Monday, 30 June 2014

Provenience, fakes and the art market

This post is about the importance of knowing where an archaeological artefact comes from when it appears on the art market. Such information is called 'provenance', and it includes both the ownership history of an object and its original archaeological findspot; the latter is also referred to as‘provenience’.[1] If no archaeological findspot is cited and/or if the ownership history of the object is unclear or incomplete, a potential buyer should be wary. It may turn out that the object was stolen, illegally excavated and/or illegally exported from its country of origin and therefore the new owner may find himself/herself obliged to return the object to its rightful owners or its country of origin, in some cases without financial compensation. Conversely, the object may turn out to be a fake, and therefore not worth the price paid for it: the value of an antiquity is a factor not just of its aesthetic qualities but also of its age and the connection that it provides with the past. A fake, no matter how beautiful and skilfully made, is worth a fraction of the price of an authentic artefact.

[Chinese antiquities for sale: how do you distinguish the real from the fake? Image from:]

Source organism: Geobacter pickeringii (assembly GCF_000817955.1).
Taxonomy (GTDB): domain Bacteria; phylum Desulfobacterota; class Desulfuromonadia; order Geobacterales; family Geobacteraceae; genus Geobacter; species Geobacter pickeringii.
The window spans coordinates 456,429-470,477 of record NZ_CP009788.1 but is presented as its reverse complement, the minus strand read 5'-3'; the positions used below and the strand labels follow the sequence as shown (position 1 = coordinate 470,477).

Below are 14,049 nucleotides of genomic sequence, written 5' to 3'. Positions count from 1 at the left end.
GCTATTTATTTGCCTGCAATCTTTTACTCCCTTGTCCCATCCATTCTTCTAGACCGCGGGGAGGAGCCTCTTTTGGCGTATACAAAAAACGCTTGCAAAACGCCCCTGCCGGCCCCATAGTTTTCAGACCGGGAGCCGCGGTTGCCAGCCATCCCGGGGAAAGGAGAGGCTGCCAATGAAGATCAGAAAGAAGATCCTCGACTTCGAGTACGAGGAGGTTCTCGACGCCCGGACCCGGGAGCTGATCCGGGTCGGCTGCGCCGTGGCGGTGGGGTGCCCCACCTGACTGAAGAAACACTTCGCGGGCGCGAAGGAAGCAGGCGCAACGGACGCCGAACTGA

The issue of ownership history became a huge one after the Second World War, as Philip Hook, author of ‘Breakfast at Sotheby’s’, notes.[2] When they came to power, the Nazis confiscated works of art from Jewish families; some of these works were sold abroad, others were burned if deemed ‘degenerate’, many were simply stored away. Access to relevant records of these actions that were held in Eastern Europe was made impossible until the end of the Cold War, and those kept in the National Archive in Washington were only made accessible to the public in the 1990s. At this point a project of restitution began: identifying works of art that had been stolen during the war (many of which were by that point in national museums or in private collections), finding the descendants of those from whom they had been taken two generations previously, and returning it to them. Cases arose where the new owner of a work of art had purchased it in good faith and was understandably reluctant to give it away; sometimes to solve this problem the work was sold and the profits split between the two parties, a solution which must have been highly frustrating for both parties. Restitution made it very hard to sell works of art if there was anything suspicious about their whereabouts between 1932 and 1945. Auction houses adapted to the new concerns of buyers by setting up departments to research the ownership history of works of art and thereby ensure that any work of art put up for sale would not carry the risk of a restitution claim by descendents of previous owners.